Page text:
• Protecting capital is vitally important. If your trade capital is compromised and diminishes, your ability to trade successfully is severely compromised.
  • Trading capital should be separated from your other assets and investments and treated as though you can afford to lose it if something goes horribly wrong.
  • To manage risk, you must first evaluate it. I use Median Line Analytics to help identify trends using significant price pivots. The median line is defined trend, support, resistance, and changes in price behavior. They are excellent for evaluating risk.
  • I use Median Lines (Andrews Pitchforks) to evaluate risk. They are extremely effective defining trend, support, resistance and changes in price behavior. If you know these parameters, you can anticipate where the low risk entries are and wait for the market to come to you. Here’s an example.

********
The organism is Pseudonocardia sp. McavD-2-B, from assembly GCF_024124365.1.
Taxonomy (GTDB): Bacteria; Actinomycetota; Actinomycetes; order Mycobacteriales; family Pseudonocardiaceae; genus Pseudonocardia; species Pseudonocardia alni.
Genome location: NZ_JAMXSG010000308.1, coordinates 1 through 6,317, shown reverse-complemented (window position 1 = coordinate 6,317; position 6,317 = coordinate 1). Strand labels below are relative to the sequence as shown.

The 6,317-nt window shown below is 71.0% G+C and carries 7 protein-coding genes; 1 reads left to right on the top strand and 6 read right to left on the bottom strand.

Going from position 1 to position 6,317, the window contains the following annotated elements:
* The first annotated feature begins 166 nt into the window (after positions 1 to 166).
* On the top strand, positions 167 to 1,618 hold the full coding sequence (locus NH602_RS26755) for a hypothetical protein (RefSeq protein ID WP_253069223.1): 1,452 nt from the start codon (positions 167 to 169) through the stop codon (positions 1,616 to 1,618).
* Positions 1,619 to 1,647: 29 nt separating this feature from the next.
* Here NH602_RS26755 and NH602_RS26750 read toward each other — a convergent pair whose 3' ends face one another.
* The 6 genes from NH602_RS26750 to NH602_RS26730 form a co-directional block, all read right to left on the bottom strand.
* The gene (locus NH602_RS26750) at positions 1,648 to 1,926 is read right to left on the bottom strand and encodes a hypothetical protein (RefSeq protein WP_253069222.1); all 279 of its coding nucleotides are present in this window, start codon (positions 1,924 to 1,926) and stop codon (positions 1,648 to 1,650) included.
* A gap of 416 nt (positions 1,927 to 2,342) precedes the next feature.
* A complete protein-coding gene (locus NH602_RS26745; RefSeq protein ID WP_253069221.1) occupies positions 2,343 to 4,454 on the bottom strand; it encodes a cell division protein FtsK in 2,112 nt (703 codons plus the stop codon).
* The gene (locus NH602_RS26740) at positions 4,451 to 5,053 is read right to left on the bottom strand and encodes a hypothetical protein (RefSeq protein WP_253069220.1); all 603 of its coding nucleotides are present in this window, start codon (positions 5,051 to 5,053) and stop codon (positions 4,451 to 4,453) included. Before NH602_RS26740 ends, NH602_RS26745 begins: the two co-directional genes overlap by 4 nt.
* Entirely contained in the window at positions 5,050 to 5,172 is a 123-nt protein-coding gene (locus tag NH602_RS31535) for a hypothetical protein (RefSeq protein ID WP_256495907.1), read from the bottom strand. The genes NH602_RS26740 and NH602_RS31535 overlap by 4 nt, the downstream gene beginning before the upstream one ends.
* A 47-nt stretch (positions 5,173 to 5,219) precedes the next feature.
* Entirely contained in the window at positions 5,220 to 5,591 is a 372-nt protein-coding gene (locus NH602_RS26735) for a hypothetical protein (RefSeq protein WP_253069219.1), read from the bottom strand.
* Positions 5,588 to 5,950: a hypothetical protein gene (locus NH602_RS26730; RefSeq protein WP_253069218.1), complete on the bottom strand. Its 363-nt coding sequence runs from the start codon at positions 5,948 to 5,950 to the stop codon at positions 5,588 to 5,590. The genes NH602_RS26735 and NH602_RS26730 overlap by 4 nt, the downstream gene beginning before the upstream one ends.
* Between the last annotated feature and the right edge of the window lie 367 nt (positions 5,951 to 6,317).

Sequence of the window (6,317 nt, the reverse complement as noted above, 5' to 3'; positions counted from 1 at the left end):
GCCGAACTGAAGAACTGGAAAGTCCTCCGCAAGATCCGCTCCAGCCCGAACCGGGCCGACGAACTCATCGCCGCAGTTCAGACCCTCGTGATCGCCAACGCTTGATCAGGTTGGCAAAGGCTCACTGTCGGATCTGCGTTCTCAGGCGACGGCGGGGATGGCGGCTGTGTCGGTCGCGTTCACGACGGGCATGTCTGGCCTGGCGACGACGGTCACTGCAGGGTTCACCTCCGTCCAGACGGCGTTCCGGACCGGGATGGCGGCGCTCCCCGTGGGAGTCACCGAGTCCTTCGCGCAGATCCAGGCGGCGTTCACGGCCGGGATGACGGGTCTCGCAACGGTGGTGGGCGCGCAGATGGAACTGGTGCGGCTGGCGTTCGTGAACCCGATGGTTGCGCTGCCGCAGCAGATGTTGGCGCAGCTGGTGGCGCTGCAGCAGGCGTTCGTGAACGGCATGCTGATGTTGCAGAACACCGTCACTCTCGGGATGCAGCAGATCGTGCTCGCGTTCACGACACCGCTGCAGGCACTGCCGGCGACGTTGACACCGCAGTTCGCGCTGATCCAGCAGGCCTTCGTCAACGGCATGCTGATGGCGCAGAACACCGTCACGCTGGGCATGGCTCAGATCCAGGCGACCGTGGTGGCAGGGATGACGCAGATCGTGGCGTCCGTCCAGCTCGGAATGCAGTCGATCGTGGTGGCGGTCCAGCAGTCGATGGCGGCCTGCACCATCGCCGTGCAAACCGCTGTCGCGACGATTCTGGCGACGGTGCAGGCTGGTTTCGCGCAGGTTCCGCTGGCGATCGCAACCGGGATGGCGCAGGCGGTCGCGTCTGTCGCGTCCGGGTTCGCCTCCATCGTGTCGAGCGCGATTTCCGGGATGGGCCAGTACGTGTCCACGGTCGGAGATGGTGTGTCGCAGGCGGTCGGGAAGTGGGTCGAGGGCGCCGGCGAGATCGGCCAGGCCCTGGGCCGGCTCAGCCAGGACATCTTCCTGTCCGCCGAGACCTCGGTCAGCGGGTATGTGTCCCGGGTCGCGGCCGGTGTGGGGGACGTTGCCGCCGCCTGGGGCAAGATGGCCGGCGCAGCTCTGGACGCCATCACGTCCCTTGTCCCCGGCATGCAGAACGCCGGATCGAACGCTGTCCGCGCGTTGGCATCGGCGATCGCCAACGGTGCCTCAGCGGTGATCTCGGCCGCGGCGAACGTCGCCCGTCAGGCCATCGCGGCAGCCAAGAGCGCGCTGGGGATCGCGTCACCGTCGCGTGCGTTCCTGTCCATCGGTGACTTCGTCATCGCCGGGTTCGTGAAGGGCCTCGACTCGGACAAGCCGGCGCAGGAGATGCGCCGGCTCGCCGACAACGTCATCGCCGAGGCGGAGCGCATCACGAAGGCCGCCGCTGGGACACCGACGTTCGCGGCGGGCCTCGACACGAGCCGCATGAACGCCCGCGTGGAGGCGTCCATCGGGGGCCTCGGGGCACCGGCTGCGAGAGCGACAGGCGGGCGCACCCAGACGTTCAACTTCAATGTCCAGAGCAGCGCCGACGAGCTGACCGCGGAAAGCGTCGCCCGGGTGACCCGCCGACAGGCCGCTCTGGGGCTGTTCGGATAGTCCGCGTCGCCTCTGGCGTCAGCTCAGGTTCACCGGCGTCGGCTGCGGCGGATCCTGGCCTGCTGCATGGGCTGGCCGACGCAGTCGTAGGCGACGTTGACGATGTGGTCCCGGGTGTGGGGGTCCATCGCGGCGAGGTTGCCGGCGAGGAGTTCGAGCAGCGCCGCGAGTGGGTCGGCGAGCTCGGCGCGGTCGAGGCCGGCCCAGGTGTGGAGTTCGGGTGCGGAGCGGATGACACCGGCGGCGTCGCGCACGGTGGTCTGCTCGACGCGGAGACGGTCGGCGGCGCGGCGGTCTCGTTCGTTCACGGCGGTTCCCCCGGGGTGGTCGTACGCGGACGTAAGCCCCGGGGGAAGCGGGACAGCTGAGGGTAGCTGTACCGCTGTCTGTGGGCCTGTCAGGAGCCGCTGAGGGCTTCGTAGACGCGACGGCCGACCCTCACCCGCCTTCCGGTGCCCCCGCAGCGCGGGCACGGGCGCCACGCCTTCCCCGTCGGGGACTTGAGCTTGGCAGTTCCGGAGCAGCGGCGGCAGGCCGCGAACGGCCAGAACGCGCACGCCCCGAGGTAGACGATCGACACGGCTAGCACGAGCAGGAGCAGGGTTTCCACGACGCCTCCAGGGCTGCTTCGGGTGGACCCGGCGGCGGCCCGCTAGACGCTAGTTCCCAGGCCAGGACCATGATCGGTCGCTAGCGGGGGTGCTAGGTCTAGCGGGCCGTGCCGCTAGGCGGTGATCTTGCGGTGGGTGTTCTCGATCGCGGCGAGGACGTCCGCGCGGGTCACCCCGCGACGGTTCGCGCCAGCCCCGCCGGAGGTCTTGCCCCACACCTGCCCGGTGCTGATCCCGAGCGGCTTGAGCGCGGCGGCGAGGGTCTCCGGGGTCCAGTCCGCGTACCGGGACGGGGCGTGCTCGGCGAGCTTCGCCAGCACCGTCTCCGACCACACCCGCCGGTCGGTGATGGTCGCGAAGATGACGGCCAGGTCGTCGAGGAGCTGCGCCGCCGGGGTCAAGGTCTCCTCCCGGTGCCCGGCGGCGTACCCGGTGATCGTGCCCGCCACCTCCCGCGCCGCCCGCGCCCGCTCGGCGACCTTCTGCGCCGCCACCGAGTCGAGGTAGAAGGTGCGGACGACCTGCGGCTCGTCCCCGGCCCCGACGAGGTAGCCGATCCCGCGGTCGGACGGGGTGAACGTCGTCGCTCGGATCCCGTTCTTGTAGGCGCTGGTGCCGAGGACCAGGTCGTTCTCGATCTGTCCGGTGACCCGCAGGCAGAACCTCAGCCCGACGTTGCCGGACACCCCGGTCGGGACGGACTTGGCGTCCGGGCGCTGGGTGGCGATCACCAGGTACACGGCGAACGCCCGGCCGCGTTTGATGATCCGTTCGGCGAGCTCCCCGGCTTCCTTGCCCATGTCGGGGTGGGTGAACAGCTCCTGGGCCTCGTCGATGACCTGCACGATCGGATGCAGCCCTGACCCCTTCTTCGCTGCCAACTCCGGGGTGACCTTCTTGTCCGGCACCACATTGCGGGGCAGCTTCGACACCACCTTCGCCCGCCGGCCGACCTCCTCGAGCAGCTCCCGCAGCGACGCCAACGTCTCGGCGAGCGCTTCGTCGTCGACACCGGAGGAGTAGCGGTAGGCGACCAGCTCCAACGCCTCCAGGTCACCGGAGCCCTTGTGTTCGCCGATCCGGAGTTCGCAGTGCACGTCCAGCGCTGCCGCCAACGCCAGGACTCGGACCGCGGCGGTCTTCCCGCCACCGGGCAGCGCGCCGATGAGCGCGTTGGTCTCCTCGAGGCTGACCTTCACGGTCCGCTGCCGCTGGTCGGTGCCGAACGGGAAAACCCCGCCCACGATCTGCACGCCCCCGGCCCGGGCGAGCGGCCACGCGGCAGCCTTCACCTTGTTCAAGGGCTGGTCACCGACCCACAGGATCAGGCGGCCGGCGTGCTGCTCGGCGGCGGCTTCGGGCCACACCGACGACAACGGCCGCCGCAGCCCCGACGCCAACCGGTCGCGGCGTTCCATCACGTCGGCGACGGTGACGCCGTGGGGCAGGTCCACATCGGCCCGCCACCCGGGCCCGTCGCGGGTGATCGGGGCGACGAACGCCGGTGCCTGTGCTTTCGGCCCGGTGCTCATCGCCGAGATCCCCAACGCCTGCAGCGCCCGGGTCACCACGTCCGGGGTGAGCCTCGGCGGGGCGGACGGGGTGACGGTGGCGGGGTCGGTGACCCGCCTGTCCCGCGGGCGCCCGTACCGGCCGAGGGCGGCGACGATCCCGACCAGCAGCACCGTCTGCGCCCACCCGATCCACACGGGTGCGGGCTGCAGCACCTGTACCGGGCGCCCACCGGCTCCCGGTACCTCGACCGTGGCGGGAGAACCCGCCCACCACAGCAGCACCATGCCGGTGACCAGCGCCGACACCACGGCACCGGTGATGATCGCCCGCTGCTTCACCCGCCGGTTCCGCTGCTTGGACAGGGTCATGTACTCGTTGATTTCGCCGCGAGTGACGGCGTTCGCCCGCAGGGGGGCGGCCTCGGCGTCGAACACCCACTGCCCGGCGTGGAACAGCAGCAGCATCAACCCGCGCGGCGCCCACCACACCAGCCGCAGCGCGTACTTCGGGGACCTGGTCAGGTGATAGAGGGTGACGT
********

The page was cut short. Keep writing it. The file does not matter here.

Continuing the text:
Median Lines on $XVG for evaluating trade risk

What is good guidelines for Risk Management?

The  guidelines I use for Money (Risk) Management are outlined in:

“Come into my Trading Room” by Dr Alexander Elder.The exception is that I limit risk on any one trade to 1% rather than 2%.

Also, if you lose more than 6% of your trading equity in a month, then you should stop trading for a month and determine what you need to do differently to turn these losses around.

  • Position sizing should be determined after risk is evaluated.
  • A simple performance measure – track your equity curve and make sure that your equity curve is growing, and not declining.

Trading Psychology